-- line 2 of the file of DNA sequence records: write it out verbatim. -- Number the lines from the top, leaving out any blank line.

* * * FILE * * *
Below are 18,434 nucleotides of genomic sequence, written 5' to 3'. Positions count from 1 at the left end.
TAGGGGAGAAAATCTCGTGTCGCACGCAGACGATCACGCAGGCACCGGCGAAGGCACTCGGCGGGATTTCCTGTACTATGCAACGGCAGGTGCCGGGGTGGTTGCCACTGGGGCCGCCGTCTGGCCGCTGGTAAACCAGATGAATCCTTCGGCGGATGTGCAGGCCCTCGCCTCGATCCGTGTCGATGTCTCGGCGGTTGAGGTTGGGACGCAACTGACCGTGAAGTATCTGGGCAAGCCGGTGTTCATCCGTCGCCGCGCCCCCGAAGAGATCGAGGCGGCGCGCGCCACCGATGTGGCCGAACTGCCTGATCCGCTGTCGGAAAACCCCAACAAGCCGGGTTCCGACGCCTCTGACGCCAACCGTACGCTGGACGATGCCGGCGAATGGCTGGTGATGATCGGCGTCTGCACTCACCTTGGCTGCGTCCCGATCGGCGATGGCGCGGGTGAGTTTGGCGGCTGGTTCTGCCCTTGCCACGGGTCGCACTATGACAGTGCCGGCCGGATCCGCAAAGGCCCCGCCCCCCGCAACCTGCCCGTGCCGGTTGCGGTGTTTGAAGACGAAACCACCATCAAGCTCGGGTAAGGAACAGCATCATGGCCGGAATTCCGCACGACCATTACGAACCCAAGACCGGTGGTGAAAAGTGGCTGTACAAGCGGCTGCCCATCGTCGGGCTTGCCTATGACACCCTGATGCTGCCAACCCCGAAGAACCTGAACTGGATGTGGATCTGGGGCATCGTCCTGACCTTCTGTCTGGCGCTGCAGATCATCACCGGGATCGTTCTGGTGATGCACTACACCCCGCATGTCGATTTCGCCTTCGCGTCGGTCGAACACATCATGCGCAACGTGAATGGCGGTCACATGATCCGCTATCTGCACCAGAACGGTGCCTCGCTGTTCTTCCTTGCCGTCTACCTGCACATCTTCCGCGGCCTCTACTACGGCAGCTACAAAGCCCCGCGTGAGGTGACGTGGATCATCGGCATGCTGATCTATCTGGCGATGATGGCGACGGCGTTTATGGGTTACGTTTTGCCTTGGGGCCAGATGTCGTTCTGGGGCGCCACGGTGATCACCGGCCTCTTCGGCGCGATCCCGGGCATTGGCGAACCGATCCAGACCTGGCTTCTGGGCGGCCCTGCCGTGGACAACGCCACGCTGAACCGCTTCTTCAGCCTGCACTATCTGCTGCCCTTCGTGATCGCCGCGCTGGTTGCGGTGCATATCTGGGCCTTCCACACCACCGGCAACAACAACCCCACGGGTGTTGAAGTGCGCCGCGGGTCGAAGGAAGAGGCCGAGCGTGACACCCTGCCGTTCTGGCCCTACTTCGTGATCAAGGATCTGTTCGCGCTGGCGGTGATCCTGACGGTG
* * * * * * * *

TAGGGGAGAAAATCTCGTGTCGCACGCAGACGATCACGCAGGCACCGGCGAAGGCACTCGGCGGGATTTCCTGTACTATGCAACGGCAGGTGCCGGGGTGGTTGCCACTGGGGCCGCCGTCTGGCCGCTGGTAAACCAGATGAATCCTTCGGCGGATGTGCAGGCCCTCGCCTCGATCCGTGTCGATGTCTCGGCGGTTGAGGTTGGGACGCAACTGACCGTGAAGTATCTGGGCAAGCCGGTGTTCATCCGTCGCCGCGCCCCCGAAGAGATCGAGGCGGCGCGCGCCACCGATGTGGCCGAACTGCCTGATCCGCTGTCGGAAAACCCCAACAAGCCGGGTTCCGACGCCTCTGACGCCAACCGTACGCTGGACGATGCCGGCGAATGGCTGGTGATGATCGGCGTCTGCACTCACCTTGGCTGCGTCCCGATCGGCGATGGCGCGGGTGAGTTTGGCGGCTGGTTCTGCCCTTGCCACGGGTCGCACTATGACAGTGCCGGCCGGATCCGCAAAGGCCCCGCCCCCCGCAACCTGCCCGTGCCGGTTGCGGTGTTTGAAGACGAAACCACCATCAAGCTCGGGTAAGGAACAGCATCATGGCCGGAATTCCGCACGACCATTACGAACCCAAGACCGGTGGTGAAAAGTGGCTGTACAAGCGGCTGCCCATCGTCGGGCTTGCCTATGACACCCTGATGCTGCCAACCCCGAAGAACCTGAACTGGATGTGGATCTGGGGCATCGTCCTGACCTTCTGTCTGGCGCTGCAGATCATCACCGGGATCGTTCTGGTGATGCACTACACCCCGCATGTCGATTTCGCCTTCGCGTCGGTCGAACACATCATGCGCAACGTGAATGGCGGTCACATGATCCGCTATCTGCACCAGAACGGTGCCTCGCTGTTCTTCCTTGCCGTCTACCTGCACATCTTCCGCGGCCTCTACTACGGCAGCTACAAAGCCCCGCGTGAGGTGACGTGGATCATCGGCATGCTGATCTATCTGGCGATGATGGCGACGGCGTTTATGGGTTACGTTTTGCCTTGGGGCCAGATGTCGTTCTGGGGCGCCACGGTGATCACCGGCCTCTTCGGCGCGATCCCGGGCATTGGCGAACCGATCCAGACCTGGCTTCTGGGCGGCCCTGCCGTGGACAACGCCACGCTGAACCGCTTCTTCAGCCTGCACTATCTGCTGCCCTTCGTGATCGCCGCGCTGGTTGCGGTGCATATCTGGGCCTTCCACACCACCGGCAACAACAACCCCACGGGTGTTGAAGTGCGCCGCGGGTCGAAGGAAGAGGCCGAGCGTGACACCCTGCCGTTCTGGCCCTACTTCGTGATCAAGGATCTGTTCGCGCTGGCGGTGATCCTGACGGTG